October 24, 2017

AstroEvent of the Week: 64-65 Geminorum.

The head of the Twins…(Photo by Author).

This week, we invite you to leave the telescope behind and instead hunt down a good binocular double in the constellation Gemini. Beneath the brighter stars of Castor and Pollux and near the star Iota Geminorum lies the wide pair 64-65 Geminorum, an often overlooked yellow-white pair. [Read more...]

Astro-Event: Spot the “Double-Double.”

 

 

Epsilon Lyrae finder chart. (Created by Author in Starry Night).

Epsilon Lyrae finder chart. (Created by Author in Starry Night).

 

 

Looking to expand your star-party repertoire beyond Saturn & Albireo? Let me introduce you to a sure northern hemisphere crowd pleaser, the famous “Double-double” star Epsilon Lyrae in the constellation Lyra. Located about 1 ½ degrees to the northeast of the bright star Vega, this pair is easily resolved in binocs or by the keen eyed observer. The constellation Lyra lies high to the west during the Fall at dusk. But wait, there’s more; each pair is resolvable via moderate sized telescope into a pair of stars, making for a quadruple system. Now for the geometry of what you are seeing; the system is about 162 light years distant. [Read more...]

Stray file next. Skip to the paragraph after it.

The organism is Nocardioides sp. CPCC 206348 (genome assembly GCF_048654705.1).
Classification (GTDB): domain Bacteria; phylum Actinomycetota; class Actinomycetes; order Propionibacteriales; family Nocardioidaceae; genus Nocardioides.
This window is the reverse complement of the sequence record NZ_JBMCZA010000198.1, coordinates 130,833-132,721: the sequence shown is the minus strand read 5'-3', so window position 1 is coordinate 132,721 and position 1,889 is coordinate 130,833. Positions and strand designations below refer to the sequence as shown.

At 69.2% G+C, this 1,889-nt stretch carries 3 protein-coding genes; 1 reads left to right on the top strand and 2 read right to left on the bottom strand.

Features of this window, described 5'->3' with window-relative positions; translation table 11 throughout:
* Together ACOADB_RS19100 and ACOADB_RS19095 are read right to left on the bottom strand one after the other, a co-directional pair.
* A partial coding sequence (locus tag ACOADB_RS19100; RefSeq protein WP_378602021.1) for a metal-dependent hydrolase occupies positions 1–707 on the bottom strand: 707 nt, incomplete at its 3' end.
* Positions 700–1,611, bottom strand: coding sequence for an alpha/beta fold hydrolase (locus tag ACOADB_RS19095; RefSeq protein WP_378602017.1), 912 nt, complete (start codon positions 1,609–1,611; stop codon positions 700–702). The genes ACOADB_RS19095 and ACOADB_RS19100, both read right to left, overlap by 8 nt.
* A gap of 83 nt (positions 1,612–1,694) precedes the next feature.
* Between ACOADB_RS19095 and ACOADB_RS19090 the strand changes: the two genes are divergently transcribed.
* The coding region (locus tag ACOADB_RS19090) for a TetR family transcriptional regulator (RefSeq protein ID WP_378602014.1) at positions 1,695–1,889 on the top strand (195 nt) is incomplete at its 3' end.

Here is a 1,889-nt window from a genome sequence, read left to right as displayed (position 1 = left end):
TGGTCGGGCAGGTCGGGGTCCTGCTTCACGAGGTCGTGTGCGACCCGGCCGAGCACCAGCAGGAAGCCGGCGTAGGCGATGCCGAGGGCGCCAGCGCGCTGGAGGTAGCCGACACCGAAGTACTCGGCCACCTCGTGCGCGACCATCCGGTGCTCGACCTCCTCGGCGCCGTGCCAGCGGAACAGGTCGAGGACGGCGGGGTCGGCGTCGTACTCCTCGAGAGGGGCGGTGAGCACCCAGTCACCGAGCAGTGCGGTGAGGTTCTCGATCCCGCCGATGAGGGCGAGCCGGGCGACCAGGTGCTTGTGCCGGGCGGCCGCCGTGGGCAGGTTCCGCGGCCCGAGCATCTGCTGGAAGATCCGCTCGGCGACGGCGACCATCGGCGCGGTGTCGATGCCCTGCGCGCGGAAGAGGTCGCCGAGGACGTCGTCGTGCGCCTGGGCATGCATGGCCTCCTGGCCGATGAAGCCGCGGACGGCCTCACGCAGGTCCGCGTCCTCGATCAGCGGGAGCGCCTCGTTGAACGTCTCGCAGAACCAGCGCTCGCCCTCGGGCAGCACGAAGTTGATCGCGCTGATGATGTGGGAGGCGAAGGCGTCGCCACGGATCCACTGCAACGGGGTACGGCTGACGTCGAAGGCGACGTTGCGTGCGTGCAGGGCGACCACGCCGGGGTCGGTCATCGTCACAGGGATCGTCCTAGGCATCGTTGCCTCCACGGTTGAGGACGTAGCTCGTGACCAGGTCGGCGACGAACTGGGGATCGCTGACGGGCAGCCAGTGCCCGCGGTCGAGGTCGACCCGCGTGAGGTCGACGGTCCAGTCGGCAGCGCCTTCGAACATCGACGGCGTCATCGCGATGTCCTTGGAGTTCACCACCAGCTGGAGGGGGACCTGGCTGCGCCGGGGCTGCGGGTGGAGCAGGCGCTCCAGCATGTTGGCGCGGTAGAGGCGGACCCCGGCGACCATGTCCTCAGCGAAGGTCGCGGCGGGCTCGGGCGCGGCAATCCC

AstroEvent: A Close Binary Occultation.

Occultation as seen from Albany, New York at about 3 AM Local. (Created in Starry Night).

Occultation as seen from Albany, New York at about 3 AM Local. (Created in Starry Night).

 

 Astronomical occultations are always fun to catch. Unlike other astronomical events that often happen over glacial time scales, occultations happen with abrupt swiftness. And besides just being plain cool, occultations can produce real scientific value, data that you can contribute to from your own backyard… and there’s no bigger occulting body in the night sky than our own Moon. This week, I’d like to bring to your attention a fairly bright and interesting star that is currently undergoing a series of lunar occultations this year; Sigma Scorpii. This star shines at magnitude +2.9 in the heart of the constellation Scorpius and is itself a close binary difficult to separate with a telescope. This star is also known as Al Niyat, or Arabic for the “Shield of the Heart,” possibly referring to its visual proximity to brilliant Antares. Sigma Sco is itself a complex system, with a 9th magnitude companion about 20” distant. [Read more...]